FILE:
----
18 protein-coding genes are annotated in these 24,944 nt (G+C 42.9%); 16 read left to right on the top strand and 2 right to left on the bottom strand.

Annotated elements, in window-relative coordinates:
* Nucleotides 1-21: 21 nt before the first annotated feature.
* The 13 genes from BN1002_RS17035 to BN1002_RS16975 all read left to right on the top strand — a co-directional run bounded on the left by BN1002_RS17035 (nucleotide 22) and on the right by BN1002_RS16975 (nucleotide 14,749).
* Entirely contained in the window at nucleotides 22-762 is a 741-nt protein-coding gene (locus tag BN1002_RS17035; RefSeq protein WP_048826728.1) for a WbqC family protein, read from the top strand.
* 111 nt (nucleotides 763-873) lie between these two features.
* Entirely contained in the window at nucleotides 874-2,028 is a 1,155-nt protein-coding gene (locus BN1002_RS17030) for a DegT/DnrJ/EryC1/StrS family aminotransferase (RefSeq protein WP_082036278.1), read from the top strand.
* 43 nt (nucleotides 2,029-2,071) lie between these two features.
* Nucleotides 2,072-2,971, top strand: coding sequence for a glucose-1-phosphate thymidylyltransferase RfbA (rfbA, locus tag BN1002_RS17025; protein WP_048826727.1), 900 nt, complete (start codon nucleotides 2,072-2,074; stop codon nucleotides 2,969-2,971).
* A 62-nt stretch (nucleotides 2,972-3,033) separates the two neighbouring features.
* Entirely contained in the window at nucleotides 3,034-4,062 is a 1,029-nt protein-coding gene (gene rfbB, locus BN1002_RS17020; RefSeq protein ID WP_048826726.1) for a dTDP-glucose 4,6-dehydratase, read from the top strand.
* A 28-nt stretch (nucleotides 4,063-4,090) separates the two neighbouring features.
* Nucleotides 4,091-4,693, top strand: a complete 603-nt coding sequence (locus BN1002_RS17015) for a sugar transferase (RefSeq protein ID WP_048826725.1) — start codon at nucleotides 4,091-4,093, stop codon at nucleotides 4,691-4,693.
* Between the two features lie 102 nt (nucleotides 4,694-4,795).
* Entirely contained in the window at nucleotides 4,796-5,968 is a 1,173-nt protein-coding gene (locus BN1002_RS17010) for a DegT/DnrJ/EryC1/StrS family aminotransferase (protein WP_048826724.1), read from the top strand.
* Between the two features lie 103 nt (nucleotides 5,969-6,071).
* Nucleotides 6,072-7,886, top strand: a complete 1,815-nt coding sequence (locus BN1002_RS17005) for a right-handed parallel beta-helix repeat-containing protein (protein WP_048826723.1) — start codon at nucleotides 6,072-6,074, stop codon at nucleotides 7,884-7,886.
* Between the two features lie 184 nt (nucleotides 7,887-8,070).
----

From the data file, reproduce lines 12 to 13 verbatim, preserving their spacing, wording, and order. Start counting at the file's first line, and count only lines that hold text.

* A 28-nt stretch (nucleotides 4,063-4,090) separates the two neighbouring features.
* Nucleotides 4,091-4,693, top strand: a complete 603-nt coding sequence (locus BN1002_RS17015) for a sugar transferase (RefSeq protein ID WP_048826725.1) — start codon at nucleotides 4,091-4,093, stop codon at nucleotides 4,691-4,693.